The City of Tears
By Kate Mosse
Pan Macmillan, UK
ISBN: 978-1509806898
560pp.

Although The City of Tears is British historical novelist Kate Mosse’s second book in her Burning Chambers planned trilogy, and refers to the action of the first book, it also easily acts as a standalone text.

Having previously read her novels The Winter Ghosts and The Taxidermist’s Daughter, I’m pleased to state that Mosse avoids the trap of complacently resting on her laurels, for the new book is every bit as well-researched and meticulously crafted as her earlier works.

The novel’s action alternates primarily between France and Holland — mainly Amsterdam — in the 16th century, although there is a brief South Africa-based interlude, set in the 19th century, at the very commencement.

The story begins with an intensely suspenseful moment: a senior Dutch nun of the Beguine order is pushed into the canals of Amsterdam in a sinister manner and drowns.

Kate Mosse avoids the trap of complacently resting on her laurels, for her latest historical novel is every bit as well-researched and meticulously crafted as her earlier works

As the reader speculates why this might be so, we’re taken to a French monastery where a haughty-looking Catholic cardinal named Vidal — reminiscent of the clerics in French writer Victor Hugo’s The Hunchback of Notre Dame — locates and subsequently adopts a boy of about 10, who resembles him enough to pass as his son.

The narrative then shifts to a countryside chateau in Renaissance France where the main characters, married couple Piet Reydon and Minou Joubert, are happily raising their two children — eight-year-old Marta and baby Jean Jacques — in an idyllic, joint family setting.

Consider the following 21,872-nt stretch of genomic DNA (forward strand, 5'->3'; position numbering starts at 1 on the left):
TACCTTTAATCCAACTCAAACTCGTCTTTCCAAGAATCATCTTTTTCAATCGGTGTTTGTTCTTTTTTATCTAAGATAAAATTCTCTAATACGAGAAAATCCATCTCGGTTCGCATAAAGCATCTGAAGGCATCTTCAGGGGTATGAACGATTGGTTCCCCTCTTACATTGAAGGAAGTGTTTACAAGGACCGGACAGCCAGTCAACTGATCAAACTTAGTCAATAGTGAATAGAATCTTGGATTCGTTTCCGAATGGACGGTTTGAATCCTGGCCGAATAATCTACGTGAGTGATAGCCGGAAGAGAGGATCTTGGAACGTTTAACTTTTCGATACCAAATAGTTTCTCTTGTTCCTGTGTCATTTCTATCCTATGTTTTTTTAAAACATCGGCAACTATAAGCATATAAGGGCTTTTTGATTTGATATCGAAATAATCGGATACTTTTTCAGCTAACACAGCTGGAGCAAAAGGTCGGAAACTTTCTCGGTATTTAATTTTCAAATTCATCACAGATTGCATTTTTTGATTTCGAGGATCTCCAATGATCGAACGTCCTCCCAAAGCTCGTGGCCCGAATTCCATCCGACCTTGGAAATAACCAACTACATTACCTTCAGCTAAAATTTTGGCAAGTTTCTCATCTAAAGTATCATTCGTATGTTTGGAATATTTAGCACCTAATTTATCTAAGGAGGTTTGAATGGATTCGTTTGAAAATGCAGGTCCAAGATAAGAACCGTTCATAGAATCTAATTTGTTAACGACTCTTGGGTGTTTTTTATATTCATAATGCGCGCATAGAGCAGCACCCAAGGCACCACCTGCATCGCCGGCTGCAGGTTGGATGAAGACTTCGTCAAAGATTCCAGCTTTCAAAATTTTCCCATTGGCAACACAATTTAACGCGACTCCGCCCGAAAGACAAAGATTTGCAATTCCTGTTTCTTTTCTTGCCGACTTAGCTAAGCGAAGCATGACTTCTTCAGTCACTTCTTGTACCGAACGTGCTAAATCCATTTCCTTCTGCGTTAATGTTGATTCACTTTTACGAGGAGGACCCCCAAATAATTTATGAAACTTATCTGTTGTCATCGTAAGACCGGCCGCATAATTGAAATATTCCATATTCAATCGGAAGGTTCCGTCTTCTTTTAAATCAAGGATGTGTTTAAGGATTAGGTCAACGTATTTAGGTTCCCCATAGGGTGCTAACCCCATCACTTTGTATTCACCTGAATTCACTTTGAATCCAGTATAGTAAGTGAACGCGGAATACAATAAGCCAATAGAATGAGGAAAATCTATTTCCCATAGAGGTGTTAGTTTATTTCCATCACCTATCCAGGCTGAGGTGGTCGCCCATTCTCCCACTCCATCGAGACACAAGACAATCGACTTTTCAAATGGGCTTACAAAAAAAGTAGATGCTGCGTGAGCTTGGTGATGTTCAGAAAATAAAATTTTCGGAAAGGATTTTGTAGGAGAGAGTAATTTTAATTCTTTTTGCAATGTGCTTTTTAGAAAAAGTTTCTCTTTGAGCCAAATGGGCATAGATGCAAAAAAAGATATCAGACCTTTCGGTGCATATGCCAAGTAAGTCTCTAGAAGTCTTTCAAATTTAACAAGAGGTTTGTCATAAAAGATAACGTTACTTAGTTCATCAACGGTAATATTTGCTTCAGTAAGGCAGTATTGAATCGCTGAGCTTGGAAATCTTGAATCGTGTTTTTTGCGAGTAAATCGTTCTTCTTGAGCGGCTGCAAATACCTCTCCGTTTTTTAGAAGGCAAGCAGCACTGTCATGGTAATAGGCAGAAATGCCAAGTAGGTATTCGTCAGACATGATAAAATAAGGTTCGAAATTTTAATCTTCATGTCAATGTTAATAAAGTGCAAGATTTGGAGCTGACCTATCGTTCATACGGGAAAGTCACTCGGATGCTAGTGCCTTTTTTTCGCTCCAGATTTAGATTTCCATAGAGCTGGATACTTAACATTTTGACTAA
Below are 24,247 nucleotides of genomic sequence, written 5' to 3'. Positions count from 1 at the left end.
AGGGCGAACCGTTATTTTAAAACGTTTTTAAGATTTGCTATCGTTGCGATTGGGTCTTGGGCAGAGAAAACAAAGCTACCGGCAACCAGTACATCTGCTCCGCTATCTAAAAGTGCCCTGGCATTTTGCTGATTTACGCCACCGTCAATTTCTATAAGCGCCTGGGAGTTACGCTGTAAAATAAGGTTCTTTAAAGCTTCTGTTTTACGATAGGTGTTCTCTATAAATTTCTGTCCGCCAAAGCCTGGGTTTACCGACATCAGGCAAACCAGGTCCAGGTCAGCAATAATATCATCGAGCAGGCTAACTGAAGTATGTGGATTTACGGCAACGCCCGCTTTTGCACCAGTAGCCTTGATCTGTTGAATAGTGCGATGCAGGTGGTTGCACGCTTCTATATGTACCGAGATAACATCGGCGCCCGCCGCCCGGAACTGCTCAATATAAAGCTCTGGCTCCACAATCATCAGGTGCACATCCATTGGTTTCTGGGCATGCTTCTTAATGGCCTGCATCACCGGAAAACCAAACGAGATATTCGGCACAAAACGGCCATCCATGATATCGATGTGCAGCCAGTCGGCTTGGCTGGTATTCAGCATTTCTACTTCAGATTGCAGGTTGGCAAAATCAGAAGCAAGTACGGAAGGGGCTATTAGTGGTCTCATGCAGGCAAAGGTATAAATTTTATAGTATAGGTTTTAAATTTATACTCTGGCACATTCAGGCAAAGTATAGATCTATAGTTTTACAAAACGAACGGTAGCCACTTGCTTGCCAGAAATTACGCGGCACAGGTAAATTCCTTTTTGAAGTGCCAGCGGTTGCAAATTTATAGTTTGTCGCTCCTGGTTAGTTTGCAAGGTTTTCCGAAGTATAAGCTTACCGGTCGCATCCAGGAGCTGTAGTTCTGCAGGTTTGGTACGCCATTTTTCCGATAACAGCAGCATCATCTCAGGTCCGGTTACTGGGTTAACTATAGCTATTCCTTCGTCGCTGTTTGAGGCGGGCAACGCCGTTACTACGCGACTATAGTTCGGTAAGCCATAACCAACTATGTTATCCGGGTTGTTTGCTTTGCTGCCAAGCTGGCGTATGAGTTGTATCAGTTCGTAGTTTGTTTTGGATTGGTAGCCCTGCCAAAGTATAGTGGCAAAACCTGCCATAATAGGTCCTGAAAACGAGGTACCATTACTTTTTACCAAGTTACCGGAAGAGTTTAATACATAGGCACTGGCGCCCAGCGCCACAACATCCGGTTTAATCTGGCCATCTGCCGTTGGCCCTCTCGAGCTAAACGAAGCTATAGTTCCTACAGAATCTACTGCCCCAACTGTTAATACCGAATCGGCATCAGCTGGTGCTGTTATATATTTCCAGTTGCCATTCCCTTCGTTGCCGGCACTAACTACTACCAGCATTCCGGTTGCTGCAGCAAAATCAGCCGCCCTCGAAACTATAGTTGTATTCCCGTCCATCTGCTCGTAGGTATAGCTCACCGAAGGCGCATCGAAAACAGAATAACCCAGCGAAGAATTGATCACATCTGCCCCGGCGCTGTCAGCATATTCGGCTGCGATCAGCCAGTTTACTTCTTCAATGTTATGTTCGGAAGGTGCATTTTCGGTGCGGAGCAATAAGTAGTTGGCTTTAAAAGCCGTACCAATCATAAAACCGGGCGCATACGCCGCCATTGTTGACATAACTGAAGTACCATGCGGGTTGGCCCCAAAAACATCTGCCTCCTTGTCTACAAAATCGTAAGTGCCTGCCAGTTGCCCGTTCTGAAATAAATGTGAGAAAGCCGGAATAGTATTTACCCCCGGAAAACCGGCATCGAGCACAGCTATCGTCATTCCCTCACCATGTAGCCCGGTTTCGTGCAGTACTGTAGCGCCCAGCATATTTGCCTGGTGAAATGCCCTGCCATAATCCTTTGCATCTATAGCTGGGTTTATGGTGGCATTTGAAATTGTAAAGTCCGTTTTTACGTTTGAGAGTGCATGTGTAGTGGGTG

However, an undercurrent of dangers lies beneath the blissful nature of Piet and Minou’s existence: in a country where Huguenot Protestants are determinedly at odds with Catholic factions dominated by the powerful French queen, Catherine de Medici, their chateau serves as a bastion of safety for Protestant activity.

Minou’s brother Aimeric acts as a spy for the political aspects of the Protestant cause, often making fraught and dangerous trips to Paris and, much to Minou’s dismay, her sister Alis is seriously wounded by an assassin’s bullet that was actually meant for Minou.

After nursing Alis back to health, Minou leaves for Paris with Piet, her children and her aged aunt to attend the wedding of Queen Catherine’s daughter Marguerite ‘Margot’ de Valois to Henri of Navarre, whose mother dies a few days before the wedding, allegedly poisoned by Queen Catherine through a deadly pair of gloves.

I must briefly digress here to provide some background on this formidable queen. Catherine was married off at the age of 12 to Henry II of France, who was the same age. Although they eventually produced children, the couple’s early years were tense since Henry II was far more sexually compatible with his more experienced mistress, Diane de Poitiers.

After the king’s death in a jousting accident, Catherine determinedly rose to power in her own right. She saw the political expediency of marrying her daughter into the Protestant Navarre family, but was no friend to the non-Catholic cause and encouraged the Duke of Guise to pursue his vendetta against Henri of Navarre and all that the latter stood for.

The story begins with an intensely suspenseful moment: a senior Dutch nun of the Beguine order is pushed into the canals of Amsterdam in a sinister manner and drowns.

Catherine was feared even by her own children; in the novel’s only scene between her and Margot, the latter wonders if her mother would go so far as to poison her for her own obscure and nefarious ends.

This macro-level of political tension finds a micro-level counterpart in the main story. For instance, there is enmity between Guise and Admiral de Coligny, the man Guise holds responsible for his father’s death. Also, Vidal — Guise’s priest and confessor — is noted to have persecuted Piet in the past, although as boys they were friends growing up together.